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The future of retail? Buying from anywhere.

As businesses get used to selling online, in stores, and everywhere in between, flexibility is the key to success

The future of retail? Buying from anywhere.

During the onset of the COVID-19 pandemic, many retail businesses had to quickly pivot from in-store transactions to digital sales. Amid this fast and largely unexpected digital transition, retailers had a crash course in the importance of contingency planning and future-proofing. The big lesson? Retailers need to be flexible to build loyalty with customers across a variety of sales channels, from in-person shopping to online ordering.

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At the recent Fast Company Innovation Festival, Square hosted a panel discussion exploring a retail landscape in rapid transition. Experts shared advice on maintaining a consistent brand platform and voice and how to get creative in order to stand out in a crowded retail market. Here are four key takeaways from their conversation:

1. Technology as lifeblood
Many businesses who made that overnight pivot in 2020 and became full-fledged e-commerce retailers endured a trial-by-fire transition. But those that found their bearings can now pause and think more strategically about how to use technology to enhance their offerings. For a clothing retailer, that may mean not just selling blouses online, but building a technology approach that can blur and blend the boundaries between in-person and online shopping. After all, consumers these days expect to be able to order that blouse online and pick it up in the store, or even virtually try on that blouse in the comfort of their own home.

As a result, a company’s tech platform often is greater than the sum of its parts. “It can be the lifeblood of your business,” says David Rusenko, head of e-commerce at Square. “Once you’re running your business digitally, your efficiency improves, your margins, your coordination, ability to talk with your customers improves.”

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2. Multiple channels with a seamless experience
As the dust from this pandemic-accelerated change clears, many businesses are struggling to figure out which sales channels to focus on. The answer, Rusenko emphasizes, should be all of them. “We’re really seeing this trend of all the channels converging and coming together.”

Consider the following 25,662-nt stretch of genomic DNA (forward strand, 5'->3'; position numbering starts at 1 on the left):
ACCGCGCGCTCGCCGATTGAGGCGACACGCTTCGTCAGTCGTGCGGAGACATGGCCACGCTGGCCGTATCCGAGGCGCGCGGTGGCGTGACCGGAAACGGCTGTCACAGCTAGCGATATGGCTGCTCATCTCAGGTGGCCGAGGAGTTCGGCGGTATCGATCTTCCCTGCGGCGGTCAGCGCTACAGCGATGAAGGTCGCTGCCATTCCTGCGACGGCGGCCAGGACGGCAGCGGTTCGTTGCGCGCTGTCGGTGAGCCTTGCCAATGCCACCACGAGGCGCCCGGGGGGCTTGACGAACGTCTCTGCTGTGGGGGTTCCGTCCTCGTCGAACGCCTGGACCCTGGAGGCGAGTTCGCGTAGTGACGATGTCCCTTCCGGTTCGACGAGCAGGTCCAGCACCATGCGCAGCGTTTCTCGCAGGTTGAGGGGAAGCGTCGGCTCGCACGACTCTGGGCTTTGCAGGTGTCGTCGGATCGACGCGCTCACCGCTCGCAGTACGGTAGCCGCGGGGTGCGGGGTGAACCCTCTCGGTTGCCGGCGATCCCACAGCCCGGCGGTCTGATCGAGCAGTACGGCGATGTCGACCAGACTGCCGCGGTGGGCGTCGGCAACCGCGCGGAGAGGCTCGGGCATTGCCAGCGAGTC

For a retailer, that might mean letting customers browse and buy online then pick up in a store. For a restaurant, it may mean tossing out printed menus and having customers snap a QR code with their phone to order food and have it brought to their table. To get there, companies need to be thoughtful about the technology platforms they choose. The goal should be to make sure that brands can build deeper and more durable relationships with their customers. “[Technology] is something that can bring all the pieces together so that it really is cohesive and not just a bunch of different products that aren’t integrated,” Rusenko says. “Those cracks will start to show pretty quickly.”

3. An evolving—but consistent—brand voice
The trick to a successful integration is maintaining a consistent brand voice to help build loyalty with customers. As a first step, Rusenko advises companies to take time to truly understand what their brand stands for. “For a lot of entrepreneurs, it starts off as an extension of themselves,” he says. “And then, over time, they start to write down exactly what that means.”

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For Chris Duncan, co-owner and marketing coordinator at Honor Roll Clothing, having those values written down has helped keep his company on track. But he also acknowledges the evolution of the brand’s identity—and its audience—over time. A decade ago, the company’s signature T-shirts that helped launch the brand meshed with what Duncan says was his fresh-out-of-college worldview. But now, more than a decade later, he recognizes that the most loyal consumers have grown up alongside the brand, graduating from buying $25 shirts to $130 hoodies. “Our core values as a brand are exactly the same,” he says. “But with the maturing of life and different stages—marriage, kids—you change.”

4. Turning retail into an experience
These days, customers are barraged with more sales and marketing messages than ever before. Entrepreneurs have to be ever more creative to reach overwhelmed consumers in a fresh way. One way Honor Roll has done that is by stepping out of the fashion box. Each of the company’s new clothing collections now comes with a custom music playlist. “Not only do you see the garment, but we want you to actually experience the thought process behind it visually and audibly,” Duncan explains. “I like to think about it as not telling different stories but telling deeper stories.”

Even in this highly digital age, companies like Honor Roll still embrace the value of meeting people face to face. At the company’s annual barbecue in Atlanta, customers—not sales—are the focus. “We’re just here to love them and that’s it,” he says. “We’re meeting new people, we’re connecting with them, and [that translates to] brand recognition down the line when they see Honor Roll again.”

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Watch full panel for more insights on this topic

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FastCo Works is Fast Company's branded content studio. Advertisers commission us to consult on projects, as well as to create content and video on their behalf.

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